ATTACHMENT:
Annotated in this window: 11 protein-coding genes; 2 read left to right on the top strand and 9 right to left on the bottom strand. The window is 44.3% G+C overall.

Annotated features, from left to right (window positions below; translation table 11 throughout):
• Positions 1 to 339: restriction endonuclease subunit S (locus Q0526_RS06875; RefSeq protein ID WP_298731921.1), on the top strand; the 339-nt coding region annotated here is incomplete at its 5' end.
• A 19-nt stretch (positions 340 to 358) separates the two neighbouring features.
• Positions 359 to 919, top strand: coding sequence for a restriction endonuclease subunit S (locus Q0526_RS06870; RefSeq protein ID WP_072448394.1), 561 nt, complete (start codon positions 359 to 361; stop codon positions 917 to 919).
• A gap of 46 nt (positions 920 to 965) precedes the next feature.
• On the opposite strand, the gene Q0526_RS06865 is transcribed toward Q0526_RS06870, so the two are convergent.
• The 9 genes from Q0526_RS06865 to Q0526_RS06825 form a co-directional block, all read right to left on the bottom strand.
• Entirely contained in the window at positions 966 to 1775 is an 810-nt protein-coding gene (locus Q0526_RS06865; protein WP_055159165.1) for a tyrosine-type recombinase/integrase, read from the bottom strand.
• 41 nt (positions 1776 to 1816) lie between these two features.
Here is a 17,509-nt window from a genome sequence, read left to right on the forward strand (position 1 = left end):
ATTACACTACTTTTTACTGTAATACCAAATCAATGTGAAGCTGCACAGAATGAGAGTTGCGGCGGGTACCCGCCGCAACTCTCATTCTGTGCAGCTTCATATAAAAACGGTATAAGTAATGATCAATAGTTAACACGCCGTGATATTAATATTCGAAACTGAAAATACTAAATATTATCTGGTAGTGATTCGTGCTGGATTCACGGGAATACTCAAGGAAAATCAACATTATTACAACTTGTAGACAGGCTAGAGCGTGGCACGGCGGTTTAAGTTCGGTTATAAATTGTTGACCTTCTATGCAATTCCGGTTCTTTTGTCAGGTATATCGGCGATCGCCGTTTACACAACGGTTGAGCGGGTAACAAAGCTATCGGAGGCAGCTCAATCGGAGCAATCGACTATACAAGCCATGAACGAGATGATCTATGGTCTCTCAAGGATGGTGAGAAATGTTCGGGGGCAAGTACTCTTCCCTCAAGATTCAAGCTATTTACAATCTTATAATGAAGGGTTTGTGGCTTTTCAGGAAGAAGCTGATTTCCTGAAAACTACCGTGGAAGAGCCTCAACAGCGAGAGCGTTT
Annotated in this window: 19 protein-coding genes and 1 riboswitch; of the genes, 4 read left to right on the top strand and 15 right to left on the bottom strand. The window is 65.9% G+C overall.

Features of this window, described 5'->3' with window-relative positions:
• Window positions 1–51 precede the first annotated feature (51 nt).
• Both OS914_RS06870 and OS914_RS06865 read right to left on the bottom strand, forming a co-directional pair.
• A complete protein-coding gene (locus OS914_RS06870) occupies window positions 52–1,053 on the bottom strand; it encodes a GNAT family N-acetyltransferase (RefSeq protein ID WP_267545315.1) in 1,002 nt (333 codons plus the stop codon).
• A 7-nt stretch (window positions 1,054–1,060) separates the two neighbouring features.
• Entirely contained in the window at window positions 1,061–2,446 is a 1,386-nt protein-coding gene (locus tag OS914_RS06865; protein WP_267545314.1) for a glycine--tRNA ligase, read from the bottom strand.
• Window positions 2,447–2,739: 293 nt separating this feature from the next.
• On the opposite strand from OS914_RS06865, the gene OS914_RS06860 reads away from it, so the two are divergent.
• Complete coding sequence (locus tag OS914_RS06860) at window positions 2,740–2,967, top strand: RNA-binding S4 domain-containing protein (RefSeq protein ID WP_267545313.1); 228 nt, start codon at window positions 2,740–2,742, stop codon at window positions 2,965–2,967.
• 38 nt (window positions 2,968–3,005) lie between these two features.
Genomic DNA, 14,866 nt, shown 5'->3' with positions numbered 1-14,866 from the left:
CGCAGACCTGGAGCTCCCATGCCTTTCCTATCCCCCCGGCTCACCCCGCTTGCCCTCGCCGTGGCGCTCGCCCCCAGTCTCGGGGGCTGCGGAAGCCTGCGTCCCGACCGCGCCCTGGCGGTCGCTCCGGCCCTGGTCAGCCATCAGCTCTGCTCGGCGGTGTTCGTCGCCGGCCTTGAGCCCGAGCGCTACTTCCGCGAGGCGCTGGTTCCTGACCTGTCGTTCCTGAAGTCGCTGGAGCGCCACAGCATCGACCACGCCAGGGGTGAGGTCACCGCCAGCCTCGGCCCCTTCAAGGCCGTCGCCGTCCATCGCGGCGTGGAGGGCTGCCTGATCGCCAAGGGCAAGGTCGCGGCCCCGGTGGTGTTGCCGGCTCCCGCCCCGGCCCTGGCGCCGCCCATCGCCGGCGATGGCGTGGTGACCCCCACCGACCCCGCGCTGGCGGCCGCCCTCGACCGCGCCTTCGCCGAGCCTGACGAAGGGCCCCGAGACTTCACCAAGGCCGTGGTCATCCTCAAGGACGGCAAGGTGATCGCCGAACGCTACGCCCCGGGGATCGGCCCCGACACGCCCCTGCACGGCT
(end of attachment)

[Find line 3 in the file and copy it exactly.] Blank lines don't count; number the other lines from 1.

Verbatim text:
• Positions 1 to 339: restriction endonuclease subunit S (locus Q0526_RS06875; RefSeq protein ID WP_298731921.1), on the top strand; the 339-nt coding region annotated here is incomplete at its 5' end.